30 Oct Healthcare and The Triple Aim Quandary
The Triple Aim quandary… How many times have you heard the phrase “you get what you pay for?” Maybe you found a seemingly great product or service at a good price, only to be disappointed. Then, while recounting the story to a friend, they lay that old cliché on you. It is frustrating, to say the least.
Quality and excellent experiences do not always have to come at an extreme cost. Look at the way Amazon built its empire. They created a model that combines great customer experience with lower prices and built a retail system that is efficient and profitable. The healthcare industry has been trying to create a similar success story. Known as the Triple Aim, the Institute for Healthcare Improvement’s goals are to:
- Improving the patient experience of care (including quality and satisfaction);
- Improving the health of populations; and
- Reducing the per capita cost of health care.
Yes, it looks like a pretty tall order but if Jeff Besos can do it to a complex retail structure, why not the healthcare industry? Currently, it hasn’t been done. Providers are working to improve patient experience and the health of their populations through new systems, models and technology but lowering costs has been elusive in large part because providing the former, is widely thought to affect the latter.
The cost of medications is a big issue in achieving the Triple Aim. Patients with chronic diseases do very well when they are taking their medications on a continuous basis but when affordability of medicines comes into play and patients aren’t regularly taking their meds or taking them at all, their health deteriorates. Furthermore, “these rapidly escalating costs for drugs are disheartening when one considers that medication compliance has been shown to help reduce overall healthcare costs in the long-run—particularly in the management of chronic disease.” according to this report.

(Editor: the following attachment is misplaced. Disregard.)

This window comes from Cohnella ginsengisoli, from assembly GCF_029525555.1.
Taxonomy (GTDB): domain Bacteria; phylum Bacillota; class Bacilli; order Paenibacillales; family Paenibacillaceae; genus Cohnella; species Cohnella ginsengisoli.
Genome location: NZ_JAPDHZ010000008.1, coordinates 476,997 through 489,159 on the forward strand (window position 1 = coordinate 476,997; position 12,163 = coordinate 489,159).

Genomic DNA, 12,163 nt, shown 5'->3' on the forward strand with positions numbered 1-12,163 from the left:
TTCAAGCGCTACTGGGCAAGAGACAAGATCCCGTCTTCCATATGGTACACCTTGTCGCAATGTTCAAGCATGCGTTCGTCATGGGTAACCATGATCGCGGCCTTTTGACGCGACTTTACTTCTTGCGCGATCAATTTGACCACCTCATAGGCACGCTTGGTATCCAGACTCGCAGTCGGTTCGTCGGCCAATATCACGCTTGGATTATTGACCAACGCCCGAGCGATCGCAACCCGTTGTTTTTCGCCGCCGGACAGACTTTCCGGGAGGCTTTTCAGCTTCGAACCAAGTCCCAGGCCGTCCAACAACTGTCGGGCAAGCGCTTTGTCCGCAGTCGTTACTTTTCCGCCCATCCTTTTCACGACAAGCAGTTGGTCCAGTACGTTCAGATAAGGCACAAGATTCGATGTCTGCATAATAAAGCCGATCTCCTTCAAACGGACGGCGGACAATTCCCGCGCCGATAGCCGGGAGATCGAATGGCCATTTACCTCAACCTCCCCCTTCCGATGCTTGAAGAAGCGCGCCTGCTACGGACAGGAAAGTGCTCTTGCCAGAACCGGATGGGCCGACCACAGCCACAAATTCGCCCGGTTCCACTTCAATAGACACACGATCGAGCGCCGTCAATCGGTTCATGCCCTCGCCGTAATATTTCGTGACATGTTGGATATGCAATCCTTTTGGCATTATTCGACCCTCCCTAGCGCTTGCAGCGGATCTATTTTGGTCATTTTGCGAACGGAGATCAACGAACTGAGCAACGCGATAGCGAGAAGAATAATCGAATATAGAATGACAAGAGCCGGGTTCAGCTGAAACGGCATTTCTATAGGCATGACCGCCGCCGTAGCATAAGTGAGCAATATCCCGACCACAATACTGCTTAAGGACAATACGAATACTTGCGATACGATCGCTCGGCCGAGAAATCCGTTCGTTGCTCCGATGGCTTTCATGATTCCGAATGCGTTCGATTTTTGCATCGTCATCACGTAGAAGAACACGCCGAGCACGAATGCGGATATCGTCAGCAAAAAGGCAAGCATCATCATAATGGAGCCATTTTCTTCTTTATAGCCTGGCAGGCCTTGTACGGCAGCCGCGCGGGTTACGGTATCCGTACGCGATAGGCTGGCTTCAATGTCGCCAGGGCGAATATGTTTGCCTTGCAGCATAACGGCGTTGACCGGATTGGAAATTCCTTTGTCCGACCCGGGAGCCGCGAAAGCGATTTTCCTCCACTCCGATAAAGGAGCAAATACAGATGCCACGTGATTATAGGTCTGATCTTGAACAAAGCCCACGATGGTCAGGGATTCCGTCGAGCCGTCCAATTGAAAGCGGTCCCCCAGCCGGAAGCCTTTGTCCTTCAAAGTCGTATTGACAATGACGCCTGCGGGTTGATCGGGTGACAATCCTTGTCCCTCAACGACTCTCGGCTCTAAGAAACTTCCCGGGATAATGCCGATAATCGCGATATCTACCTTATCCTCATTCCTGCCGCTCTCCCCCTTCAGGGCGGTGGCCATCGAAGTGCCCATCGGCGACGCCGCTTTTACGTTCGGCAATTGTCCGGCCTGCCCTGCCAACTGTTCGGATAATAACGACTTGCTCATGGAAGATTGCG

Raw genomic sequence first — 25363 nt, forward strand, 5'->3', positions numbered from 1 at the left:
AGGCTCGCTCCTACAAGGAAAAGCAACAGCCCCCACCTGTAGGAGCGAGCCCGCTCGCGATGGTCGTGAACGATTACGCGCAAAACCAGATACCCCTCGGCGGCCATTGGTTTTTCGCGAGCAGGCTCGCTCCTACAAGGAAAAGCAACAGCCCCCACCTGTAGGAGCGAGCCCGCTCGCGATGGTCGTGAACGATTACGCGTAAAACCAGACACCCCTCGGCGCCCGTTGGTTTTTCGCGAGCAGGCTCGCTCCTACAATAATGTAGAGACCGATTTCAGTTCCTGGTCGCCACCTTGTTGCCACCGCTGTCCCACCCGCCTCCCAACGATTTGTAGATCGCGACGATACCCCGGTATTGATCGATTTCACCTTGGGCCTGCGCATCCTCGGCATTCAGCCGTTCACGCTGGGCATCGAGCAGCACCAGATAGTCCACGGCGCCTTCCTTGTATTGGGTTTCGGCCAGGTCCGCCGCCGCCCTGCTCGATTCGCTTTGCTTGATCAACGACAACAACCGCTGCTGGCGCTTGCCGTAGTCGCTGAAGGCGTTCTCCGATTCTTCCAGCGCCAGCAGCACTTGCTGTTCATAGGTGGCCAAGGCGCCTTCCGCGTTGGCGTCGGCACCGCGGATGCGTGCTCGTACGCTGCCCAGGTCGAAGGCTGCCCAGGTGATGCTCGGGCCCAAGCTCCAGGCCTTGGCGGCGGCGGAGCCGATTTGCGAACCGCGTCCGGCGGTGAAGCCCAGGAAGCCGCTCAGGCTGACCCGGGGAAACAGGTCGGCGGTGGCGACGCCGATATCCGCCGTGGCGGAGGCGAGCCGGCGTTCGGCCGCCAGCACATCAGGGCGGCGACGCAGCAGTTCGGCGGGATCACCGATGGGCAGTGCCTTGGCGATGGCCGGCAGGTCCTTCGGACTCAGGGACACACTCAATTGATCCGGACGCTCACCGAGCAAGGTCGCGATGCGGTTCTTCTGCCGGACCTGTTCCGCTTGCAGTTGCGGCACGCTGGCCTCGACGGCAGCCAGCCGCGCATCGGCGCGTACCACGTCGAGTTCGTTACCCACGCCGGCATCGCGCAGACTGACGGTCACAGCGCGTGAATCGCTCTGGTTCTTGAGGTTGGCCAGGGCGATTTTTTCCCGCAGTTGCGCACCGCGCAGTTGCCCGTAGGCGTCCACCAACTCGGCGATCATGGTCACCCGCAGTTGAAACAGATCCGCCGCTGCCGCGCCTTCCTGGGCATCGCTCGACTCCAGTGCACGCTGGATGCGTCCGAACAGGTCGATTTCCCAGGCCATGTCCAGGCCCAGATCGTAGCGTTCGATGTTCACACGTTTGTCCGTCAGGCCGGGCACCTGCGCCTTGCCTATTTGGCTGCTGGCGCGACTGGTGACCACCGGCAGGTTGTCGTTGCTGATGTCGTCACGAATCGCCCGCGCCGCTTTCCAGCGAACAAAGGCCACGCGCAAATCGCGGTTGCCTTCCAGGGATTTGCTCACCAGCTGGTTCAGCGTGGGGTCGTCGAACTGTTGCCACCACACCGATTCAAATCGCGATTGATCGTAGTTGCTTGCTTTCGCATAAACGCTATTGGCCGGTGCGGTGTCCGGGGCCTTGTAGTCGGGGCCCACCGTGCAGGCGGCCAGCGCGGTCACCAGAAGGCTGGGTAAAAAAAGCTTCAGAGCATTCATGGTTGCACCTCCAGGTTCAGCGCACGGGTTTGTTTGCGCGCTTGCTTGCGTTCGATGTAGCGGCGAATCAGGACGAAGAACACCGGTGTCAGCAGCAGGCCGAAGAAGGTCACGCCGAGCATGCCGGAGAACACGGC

So, is improved patient experience and better population health just more expensive? Is there nothing we can do? Is achieving the Triple Aim just not possible?
The short answer is no. Care management models and efforts must change to better take care of patients on the frontend. Health plans need to focus on managed care and preventative measures. It may appear that doing so increases costs but when you look at the whole system, it can actually lower cost on a whole. If care managers are checking in with patients regularly, smaller issues can be addressed and not allowed to snowball into larger and more expensive care episodes. As written about before on this site, in-home care can help ease costs as well eliminate certain overhead and administrative costs.
Perhaps the reason the Triple Aim has not been successful is that the healthcare industry has failed to reframe their perspective. Like with many other industries, success is built around a customer or in this case, patient-focused model. Many successful companies have realized this long ago but healthcare is just catching on. It might be worth pushing forward at a quicker pace.
The Triple Aim is a worthy goal and likely there is no “one size fits all” solution. Every healthcare provider needs to look at their systems and processes to create a roadmap for success and adjust their long-term strategies.
Sunlit Cove Healthcare Consultants
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